The Federal Communications Commission voted 3-2 to repeal the net neutrality rules. (Reuters)
New Delhi: The US Federal Communications Commission or FCC voted on Thursday to repeal landmark 2015 rules aimed at ensuring a free and open internet, sending chilling waves across cyberspace that are likely to wash up on Indian shores too. Championed by FCC Chairman Ajit Pai, an Indian-American Donald Trump loyalist, the scrapping of "net neutrality" marked a victory for internet service providers like AT&T, Comcast and Verizon Communications and hands them power over what content consumers can access. Consumer advocates and trade groups representing content providers plan to legally challenge the move.
Here is your 10-point cheat-sheet on how scrapping net neutrality affects internet users in India:
The rules echoed the principle that every website should enjoy equal access and speed and no deep-pocketed company could stifle the growth of its upstart competitor.
Internet service providers say they will not block or throttle legal content but that they may engage in paid prioritisation. They say consumers will see no change and argue that the largely unregulated internet functioned well in the two decades before the 2015 order.
"The internet wasn't broken in 2015. We weren't living in a digital dystopia. To the contrary, the internet is perhaps the one thing in American society we can all agree has been a stunning success," Mr Pai said on Thursday.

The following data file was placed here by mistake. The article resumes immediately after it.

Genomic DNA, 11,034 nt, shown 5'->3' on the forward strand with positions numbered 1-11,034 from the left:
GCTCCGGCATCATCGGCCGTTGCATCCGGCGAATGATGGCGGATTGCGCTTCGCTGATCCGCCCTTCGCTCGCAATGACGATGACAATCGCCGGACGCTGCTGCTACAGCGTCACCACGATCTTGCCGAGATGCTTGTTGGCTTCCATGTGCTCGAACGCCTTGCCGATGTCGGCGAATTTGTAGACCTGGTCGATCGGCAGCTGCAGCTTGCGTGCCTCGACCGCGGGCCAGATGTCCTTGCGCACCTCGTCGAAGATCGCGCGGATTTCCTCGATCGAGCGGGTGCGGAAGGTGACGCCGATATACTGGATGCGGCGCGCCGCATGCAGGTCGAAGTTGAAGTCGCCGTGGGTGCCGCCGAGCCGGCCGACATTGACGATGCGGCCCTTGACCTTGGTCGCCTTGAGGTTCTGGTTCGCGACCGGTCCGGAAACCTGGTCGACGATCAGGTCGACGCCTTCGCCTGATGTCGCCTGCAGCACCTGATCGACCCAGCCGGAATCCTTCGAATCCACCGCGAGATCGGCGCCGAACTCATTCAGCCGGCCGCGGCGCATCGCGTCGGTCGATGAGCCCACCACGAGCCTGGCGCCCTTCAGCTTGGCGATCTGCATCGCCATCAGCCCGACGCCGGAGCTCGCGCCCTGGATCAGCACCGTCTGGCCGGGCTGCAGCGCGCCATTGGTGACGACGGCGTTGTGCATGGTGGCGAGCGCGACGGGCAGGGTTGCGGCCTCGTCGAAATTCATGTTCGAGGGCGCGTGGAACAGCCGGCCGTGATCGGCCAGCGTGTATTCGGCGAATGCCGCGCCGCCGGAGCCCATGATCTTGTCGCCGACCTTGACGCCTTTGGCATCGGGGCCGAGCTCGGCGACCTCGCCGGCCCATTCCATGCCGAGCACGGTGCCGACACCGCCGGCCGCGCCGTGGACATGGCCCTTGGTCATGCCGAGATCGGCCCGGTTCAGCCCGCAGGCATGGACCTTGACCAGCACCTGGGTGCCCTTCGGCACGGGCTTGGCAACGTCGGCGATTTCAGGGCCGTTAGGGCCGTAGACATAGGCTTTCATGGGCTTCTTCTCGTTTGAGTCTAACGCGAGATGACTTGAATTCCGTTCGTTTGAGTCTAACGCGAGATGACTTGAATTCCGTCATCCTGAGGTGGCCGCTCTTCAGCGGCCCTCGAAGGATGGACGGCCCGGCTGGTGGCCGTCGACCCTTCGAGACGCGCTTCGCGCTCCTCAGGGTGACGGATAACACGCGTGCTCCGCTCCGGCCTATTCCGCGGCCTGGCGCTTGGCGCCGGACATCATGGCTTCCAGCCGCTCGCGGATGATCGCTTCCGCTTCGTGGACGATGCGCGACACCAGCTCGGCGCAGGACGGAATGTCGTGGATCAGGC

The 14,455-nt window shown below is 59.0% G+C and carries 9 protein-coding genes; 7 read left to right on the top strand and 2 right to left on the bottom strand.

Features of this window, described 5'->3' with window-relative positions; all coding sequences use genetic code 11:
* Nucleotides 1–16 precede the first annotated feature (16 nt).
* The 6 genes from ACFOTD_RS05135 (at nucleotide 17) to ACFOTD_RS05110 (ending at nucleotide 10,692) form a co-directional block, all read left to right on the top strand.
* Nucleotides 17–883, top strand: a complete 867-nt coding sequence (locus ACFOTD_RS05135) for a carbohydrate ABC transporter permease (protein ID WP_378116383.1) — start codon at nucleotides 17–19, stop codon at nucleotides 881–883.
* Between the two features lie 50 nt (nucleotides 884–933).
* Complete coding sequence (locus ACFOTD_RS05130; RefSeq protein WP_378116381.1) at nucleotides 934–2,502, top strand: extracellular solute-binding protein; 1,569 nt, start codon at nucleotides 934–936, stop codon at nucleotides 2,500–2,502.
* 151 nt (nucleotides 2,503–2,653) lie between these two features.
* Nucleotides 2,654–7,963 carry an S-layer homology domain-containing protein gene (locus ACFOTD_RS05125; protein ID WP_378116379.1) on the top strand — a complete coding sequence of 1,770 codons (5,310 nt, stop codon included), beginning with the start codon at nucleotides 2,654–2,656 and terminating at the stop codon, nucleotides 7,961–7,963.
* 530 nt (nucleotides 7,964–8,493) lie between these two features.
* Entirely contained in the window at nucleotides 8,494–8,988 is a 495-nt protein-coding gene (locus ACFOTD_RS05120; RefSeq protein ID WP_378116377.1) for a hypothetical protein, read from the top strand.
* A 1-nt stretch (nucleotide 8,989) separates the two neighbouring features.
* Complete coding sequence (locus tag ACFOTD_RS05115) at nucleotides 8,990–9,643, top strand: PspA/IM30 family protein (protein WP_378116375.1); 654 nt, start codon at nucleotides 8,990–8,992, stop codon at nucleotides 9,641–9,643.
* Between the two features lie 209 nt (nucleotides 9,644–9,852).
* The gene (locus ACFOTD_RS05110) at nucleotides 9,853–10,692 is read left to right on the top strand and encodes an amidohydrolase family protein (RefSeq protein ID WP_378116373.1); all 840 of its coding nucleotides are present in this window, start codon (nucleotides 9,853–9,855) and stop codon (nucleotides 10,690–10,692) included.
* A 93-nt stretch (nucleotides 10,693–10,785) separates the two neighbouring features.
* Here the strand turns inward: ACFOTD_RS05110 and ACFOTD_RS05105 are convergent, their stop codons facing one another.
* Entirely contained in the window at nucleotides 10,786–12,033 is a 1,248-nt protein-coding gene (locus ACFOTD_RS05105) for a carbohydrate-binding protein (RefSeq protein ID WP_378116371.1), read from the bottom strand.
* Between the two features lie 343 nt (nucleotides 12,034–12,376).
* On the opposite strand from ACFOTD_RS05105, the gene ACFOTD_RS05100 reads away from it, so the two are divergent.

Even though the US regulator does not hold direct a sway over how internet users access the internet in India, the web being much more borderless than financial or commodity markets, experts say, the move is certain to have ripple effects in other countries.
A common example provided by net neutrality advocates is this: If net neutrality would have been abandoned about 10 years ago, a website like MySpace or Orkut could have paid American service providers to ensure their websites worked much faster than Facebook, thus stalling its growth and eventual expansion to other markets like India.
In a far-fetched but even scarier version, a rogue carrier could well have blocked access to Facebook altogether unless it paid up.
Today, that risk looms over websites like Vimeo (a smaller competitor of YouTube) or Reddit (a much more niche social network compared to Facebook). If these or any other similar websites are choked in the US, they are likely to wilt for users in India too.
The scrapping of the net neutrality rules in the US also sets a dangerous precedent for other countries like India where emboldened regulators could pursue similar routes (though in fairness, India's TRAI only last month publicly declared it did not favour any discrimination on the internet).